Morphine and the Opioids How Slow Euthanasia Works in Practice
A doctor practicing slow euthanasia usually gives a narcotic analgesic (morphine), while periodically reviewing the patient’s pain. The claim is then made that treatment is inadequate, and the morphine dose needs to be increased.
If this review takes place every 4 - 6 hours, morphine levels will rise. Eventually, lethal levels will be reached and the patient will die. The doctor will defend their actions by saying that they were trying to control the patient’s pain. Death, they will argue, was an unplanned consequence of either the patient’s disease or the necessary treatment for the pain.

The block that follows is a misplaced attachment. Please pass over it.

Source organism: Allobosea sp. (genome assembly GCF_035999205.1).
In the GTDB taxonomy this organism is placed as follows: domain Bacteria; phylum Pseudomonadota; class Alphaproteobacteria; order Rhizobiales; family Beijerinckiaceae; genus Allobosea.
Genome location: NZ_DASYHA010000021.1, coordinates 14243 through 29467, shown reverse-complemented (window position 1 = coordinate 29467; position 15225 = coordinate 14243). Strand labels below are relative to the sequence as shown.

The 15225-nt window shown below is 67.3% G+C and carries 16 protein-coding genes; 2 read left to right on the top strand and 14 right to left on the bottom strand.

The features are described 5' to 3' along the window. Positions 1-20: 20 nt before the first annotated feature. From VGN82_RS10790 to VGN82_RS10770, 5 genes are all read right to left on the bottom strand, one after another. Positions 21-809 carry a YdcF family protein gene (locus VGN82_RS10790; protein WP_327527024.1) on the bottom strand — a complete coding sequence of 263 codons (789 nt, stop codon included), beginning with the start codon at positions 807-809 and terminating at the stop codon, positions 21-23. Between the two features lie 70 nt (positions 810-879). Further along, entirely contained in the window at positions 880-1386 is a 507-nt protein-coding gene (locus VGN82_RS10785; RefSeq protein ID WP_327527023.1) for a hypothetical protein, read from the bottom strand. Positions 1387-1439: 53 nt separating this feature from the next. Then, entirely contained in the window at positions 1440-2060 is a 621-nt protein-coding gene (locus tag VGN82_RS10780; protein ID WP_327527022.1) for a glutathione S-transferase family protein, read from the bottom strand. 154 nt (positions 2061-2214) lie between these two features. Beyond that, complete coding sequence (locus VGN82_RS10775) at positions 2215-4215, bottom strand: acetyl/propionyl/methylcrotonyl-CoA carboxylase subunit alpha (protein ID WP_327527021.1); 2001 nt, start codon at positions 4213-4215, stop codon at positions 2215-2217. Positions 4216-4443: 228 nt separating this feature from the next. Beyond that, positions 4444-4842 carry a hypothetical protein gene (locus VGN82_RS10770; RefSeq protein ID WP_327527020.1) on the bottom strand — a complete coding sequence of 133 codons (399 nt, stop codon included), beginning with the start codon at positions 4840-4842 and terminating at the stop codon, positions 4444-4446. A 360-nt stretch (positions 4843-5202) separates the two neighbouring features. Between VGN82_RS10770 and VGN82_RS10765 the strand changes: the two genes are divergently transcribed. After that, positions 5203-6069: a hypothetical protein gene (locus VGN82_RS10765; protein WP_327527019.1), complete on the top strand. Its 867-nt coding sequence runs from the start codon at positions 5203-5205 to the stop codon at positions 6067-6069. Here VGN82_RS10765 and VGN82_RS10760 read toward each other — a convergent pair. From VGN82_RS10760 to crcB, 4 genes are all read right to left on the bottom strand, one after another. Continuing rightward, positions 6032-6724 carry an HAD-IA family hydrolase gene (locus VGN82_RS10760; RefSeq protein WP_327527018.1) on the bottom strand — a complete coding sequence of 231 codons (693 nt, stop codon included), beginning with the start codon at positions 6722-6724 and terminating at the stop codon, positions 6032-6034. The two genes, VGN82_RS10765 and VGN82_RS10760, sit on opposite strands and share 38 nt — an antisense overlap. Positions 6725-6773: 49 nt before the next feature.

Natural Opium Morphine Codeine
Semi Synthetic Oxycodone Heroin
Synthetic Pethadine Methadone Fentanyl
Fig 10.2: Table of common opioids and a 200ml bottle of 10mh/ml ‘Ordine’ liquid morphine)